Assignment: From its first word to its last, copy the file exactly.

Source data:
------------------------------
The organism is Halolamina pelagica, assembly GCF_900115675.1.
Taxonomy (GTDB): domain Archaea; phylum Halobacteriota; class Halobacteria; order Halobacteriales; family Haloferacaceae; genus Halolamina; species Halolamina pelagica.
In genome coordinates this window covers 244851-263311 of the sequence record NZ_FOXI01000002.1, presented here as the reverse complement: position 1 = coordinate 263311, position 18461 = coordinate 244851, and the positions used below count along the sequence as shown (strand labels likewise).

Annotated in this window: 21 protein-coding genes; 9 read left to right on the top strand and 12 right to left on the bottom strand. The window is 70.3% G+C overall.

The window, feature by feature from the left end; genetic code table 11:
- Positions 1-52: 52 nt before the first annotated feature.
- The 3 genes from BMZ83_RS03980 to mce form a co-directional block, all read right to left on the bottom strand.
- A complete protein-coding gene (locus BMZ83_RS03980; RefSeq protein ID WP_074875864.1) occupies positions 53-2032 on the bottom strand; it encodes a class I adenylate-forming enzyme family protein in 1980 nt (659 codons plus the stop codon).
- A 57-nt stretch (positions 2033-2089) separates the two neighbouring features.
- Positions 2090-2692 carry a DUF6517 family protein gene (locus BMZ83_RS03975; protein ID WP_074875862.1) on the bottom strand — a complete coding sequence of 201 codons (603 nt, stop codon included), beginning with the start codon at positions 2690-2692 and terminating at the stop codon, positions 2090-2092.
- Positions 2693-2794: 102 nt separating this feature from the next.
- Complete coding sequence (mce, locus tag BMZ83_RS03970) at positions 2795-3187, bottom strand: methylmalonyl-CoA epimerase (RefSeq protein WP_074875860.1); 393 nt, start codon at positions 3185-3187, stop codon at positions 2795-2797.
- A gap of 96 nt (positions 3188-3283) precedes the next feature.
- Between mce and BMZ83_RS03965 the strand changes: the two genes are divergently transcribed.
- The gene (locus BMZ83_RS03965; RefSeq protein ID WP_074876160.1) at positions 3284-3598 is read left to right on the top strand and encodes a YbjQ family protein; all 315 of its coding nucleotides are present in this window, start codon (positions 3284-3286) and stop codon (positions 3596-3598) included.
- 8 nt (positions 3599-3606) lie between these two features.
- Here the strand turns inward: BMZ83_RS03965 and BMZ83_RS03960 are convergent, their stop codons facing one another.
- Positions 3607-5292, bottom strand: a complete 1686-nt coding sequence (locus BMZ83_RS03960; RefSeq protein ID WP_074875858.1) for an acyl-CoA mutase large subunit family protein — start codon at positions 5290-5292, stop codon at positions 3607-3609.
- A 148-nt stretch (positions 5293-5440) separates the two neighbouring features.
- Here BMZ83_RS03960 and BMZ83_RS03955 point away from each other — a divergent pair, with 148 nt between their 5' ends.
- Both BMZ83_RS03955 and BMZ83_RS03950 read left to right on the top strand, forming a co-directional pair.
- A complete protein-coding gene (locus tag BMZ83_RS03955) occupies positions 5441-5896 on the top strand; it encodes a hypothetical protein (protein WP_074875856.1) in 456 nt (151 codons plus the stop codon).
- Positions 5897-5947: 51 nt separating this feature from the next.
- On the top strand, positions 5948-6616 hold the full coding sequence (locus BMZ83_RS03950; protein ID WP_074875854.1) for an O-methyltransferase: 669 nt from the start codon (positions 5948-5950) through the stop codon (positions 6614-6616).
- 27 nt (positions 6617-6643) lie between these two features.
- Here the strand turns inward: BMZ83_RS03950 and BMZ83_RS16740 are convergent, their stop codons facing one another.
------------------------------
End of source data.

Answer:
The organism is Halolamina pelagica, assembly GCF_900115675.1.
Taxonomy (GTDB): domain Archaea; phylum Halobacteriota; class Halobacteria; order Halobacteriales; family Haloferacaceae; genus Halolamina; species Halolamina pelagica.
In genome coordinates this window covers 244851-263311 of the sequence record NZ_FOXI01000002.1, presented here as the reverse complement: position 1 = coordinate 263311, position 18461 = coordinate 244851, and the positions used below count along the sequence as shown (strand labels likewise).

Annotated in this window: 21 protein-coding genes; 9 read left to right on the top strand and 12 right to left on the bottom strand. The window is 70.3% G+C overall.

The window, feature by feature from the left end; genetic code table 11:
- Positions 1-52: 52 nt before the first annotated feature.
- The 3 genes from BMZ83_RS03980 to mce form a co-directional block, all read right to left on the bottom strand.
- A complete protein-coding gene (locus BMZ83_RS03980; RefSeq protein ID WP_074875864.1) occupies positions 53-2032 on the bottom strand; it encodes a class I adenylate-forming enzyme family protein in 1980 nt (659 codons plus the stop codon).
- A 57-nt stretch (positions 2033-2089) separates the two neighbouring features.
- Positions 2090-2692 carry a DUF6517 family protein gene (locus BMZ83_RS03975; protein ID WP_074875862.1) on the bottom strand — a complete coding sequence of 201 codons (603 nt, stop codon included), beginning with the start codon at positions 2690-2692 and terminating at the stop codon, positions 2090-2092.
- Positions 2693-2794: 102 nt separating this feature from the next.
- Complete coding sequence (mce, locus tag BMZ83_RS03970) at positions 2795-3187, bottom strand: methylmalonyl-CoA epimerase (RefSeq protein WP_074875860.1); 393 nt, start codon at positions 3185-3187, stop codon at positions 2795-2797.
- A gap of 96 nt (positions 3188-3283) precedes the next feature.
- Between mce and BMZ83_RS03965 the strand changes: the two genes are divergently transcribed.
- The gene (locus BMZ83_RS03965; RefSeq protein ID WP_074876160.1) at positions 3284-3598 is read left to right on the top strand and encodes a YbjQ family protein; all 315 of its coding nucleotides are present in this window, start codon (positions 3284-3286) and stop codon (positions 3596-3598) included.
- 8 nt (positions 3599-3606) lie between these two features.
- Here the strand turns inward: BMZ83_RS03965 and BMZ83_RS03960 are convergent, their stop codons facing one another.
- Positions 3607-5292, bottom strand: a complete 1686-nt coding sequence (locus BMZ83_RS03960; RefSeq protein ID WP_074875858.1) for an acyl-CoA mutase large subunit family protein — start codon at positions 5290-5292, stop codon at positions 3607-3609.
- A 148-nt stretch (positions 5293-5440) separates the two neighbouring features.
- Here BMZ83_RS03960 and BMZ83_RS03955 point away from each other — a divergent pair, with 148 nt between their 5' ends.
- Both BMZ83_RS03955 and BMZ83_RS03950 read left to right on the top strand, forming a co-directional pair.
- A complete protein-coding gene (locus tag BMZ83_RS03955) occupies positions 5441-5896 on the top strand; it encodes a hypothetical protein (protein WP_074875856.1) in 456 nt (151 codons plus the stop codon).
- Positions 5897-5947: 51 nt separating this feature from the next.
- On the top strand, positions 5948-6616 hold the full coding sequence (locus BMZ83_RS03950; protein ID WP_074875854.1) for an O-methyltransferase: 669 nt from the start codon (positions 5948-5950) through the stop codon (positions 6614-6616).
- 27 nt (positions 6617-6643) lie between these two features.
- Here the strand turns inward: BMZ83_RS03950 and BMZ83_RS16740 are convergent, their stop codons facing one another.